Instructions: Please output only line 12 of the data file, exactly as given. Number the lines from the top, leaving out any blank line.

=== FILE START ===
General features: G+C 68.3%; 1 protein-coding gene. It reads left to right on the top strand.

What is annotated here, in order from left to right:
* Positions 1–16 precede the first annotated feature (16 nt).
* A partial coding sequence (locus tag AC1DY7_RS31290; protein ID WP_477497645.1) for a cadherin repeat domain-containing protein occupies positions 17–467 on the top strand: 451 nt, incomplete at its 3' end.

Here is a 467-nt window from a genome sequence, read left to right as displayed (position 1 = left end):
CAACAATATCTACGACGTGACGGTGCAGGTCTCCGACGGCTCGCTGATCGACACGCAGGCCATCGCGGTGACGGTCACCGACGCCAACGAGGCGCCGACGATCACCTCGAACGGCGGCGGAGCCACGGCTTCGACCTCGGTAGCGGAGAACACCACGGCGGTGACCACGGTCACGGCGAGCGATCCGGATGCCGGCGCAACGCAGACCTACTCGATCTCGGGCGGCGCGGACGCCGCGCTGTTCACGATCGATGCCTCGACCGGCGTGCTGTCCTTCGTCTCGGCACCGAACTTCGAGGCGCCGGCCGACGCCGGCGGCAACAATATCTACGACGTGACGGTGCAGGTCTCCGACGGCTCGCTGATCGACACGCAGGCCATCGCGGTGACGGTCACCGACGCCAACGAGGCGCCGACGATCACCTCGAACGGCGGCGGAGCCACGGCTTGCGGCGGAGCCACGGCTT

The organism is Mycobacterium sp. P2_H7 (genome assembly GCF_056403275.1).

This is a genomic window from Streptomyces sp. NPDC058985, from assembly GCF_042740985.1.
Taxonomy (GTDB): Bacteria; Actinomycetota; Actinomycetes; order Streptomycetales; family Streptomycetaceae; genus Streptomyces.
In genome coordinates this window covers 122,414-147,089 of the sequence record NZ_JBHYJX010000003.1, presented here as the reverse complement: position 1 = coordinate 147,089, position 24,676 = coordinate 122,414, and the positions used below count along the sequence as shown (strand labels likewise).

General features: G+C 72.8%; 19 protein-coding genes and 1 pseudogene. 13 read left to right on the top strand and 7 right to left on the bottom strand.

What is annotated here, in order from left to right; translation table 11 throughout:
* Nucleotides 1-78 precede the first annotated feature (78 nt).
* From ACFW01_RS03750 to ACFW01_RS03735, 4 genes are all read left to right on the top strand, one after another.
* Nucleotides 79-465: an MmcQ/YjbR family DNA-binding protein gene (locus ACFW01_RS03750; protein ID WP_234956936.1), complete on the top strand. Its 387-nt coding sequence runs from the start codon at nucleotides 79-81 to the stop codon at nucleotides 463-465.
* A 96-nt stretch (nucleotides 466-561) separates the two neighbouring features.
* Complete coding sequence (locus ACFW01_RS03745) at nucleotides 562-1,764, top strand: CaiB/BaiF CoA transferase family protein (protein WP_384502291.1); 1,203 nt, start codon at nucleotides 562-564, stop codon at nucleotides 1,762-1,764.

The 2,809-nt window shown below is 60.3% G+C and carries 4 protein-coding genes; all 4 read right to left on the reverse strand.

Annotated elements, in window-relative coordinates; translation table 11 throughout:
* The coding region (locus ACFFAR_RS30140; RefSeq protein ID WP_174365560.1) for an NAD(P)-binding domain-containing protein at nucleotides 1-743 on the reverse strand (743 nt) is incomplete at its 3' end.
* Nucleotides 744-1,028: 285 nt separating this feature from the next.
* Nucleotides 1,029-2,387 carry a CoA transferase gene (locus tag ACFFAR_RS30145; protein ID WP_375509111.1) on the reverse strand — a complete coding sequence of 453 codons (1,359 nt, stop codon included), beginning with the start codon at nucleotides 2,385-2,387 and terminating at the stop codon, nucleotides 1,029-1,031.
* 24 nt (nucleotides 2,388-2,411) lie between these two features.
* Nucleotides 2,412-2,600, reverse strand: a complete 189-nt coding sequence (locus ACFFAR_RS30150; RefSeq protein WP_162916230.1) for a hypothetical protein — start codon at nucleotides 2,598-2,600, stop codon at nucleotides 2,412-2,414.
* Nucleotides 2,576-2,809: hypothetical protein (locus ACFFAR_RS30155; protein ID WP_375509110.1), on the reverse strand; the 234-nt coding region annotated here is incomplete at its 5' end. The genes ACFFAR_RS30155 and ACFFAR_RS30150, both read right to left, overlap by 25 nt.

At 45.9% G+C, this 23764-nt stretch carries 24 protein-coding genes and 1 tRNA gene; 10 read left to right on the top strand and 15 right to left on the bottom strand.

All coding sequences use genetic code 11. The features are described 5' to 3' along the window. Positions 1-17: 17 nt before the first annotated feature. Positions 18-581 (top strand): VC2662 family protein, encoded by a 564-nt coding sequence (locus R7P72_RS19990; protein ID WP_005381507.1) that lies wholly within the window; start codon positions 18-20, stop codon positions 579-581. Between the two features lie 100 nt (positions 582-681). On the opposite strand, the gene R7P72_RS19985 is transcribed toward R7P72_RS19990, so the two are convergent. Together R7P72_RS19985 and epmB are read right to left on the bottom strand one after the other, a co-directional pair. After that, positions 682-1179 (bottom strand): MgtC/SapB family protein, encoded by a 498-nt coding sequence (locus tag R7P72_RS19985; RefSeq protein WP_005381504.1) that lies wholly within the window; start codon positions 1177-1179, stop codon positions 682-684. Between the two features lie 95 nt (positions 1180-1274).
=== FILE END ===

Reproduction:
What is annotated here, in order from left to right; translation table 11 throughout: